Here Richard Murphy points out that a rise in Bank Rate would lead to a rise in margins. This is a fair argument.
Indeed, the main reason why MPC decided not to cut rates closer to the zero floor in March 2009, a view it held to until February this year, was that further cuts would eat into bank profits. This was undesirable because it would either destabilise some institutions, or simply cause them to raise rates on some of their products. The reason for this view was that banks had sold tracker rate mortgages which fell as Bank Rate fell, yet interest rates on deposits were, naturally, bounded at zero. In theory banks could have charged for deposits in other ways, but that was likely to be politically awkward. Some falling mortgage rates and constant deposit rates meant lower margins.
My view was that it was not a good idea to mix interest rate policy – which works not simply through banks – with what at that point was a retail bank financial stability policy. Rates should have been cut lower, and offsetting policies, where they were justified on systemic grounds, contemplated. [In truth, it wasn’t really ‘my’ view, but one formed by talking to a couple of other clever people at the time who can’t be named].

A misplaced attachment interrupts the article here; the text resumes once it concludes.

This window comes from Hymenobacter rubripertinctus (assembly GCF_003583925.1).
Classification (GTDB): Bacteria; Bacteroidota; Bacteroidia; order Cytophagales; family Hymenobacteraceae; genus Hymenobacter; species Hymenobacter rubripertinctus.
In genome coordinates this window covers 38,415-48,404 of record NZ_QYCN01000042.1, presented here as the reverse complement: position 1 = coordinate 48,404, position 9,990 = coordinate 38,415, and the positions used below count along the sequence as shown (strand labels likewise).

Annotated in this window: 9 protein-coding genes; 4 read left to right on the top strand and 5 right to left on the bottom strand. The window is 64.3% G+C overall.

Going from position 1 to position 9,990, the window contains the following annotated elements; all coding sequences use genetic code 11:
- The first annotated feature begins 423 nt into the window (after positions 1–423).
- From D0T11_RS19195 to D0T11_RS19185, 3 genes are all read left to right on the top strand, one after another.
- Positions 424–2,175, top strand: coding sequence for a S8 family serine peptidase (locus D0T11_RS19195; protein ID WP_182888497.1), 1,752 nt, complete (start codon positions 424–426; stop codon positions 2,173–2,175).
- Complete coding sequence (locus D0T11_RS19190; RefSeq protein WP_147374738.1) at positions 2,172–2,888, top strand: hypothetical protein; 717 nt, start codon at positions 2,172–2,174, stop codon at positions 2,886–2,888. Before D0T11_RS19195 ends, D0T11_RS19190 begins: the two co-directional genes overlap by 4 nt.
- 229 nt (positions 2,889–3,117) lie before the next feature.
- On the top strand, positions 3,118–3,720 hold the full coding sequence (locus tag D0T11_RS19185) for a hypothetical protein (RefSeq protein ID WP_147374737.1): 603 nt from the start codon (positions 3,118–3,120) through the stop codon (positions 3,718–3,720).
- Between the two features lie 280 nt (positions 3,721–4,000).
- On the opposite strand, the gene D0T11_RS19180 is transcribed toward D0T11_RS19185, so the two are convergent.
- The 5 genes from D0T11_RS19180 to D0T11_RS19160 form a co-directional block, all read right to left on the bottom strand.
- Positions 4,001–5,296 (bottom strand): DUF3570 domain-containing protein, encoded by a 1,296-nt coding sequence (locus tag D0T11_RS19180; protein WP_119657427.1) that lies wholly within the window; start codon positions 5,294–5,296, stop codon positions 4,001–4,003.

But, likewise, just as I thought rates should have set this consideration aside on the way down, I don’t think interest rate rises should be delayed on the grounds that they may cause this mechanism to go in reverse. There many reasons not to raise rates now, but this isn’t one of them.
In fact, one might see this simply as the unwinding of a distortion on bank balance sheets cause by the need for super low interest rates for macroeconomic reasons.
There is a broader question about why banks expose themselves in this way. Presumably, it was simply because, like the rest of us [and the Treasury included, who set the 2 per cent inflation target] no-one forecast zero Bank Rate would ever be necessary. The hope would be that either banks learn their lesson; or some action [like raising the inflation target at some point] was taken to lower the chance of a zero bound episode. Or some regulatory intervention to prevent exposure to zero rates is considered. Or, perhaps all three.
There’s also an issue for competition policy, of course, in figuring out whether margins averaged over the cycle are bloated. But, once again, that’s not something to address with the instrument we use to achieve the inflation target.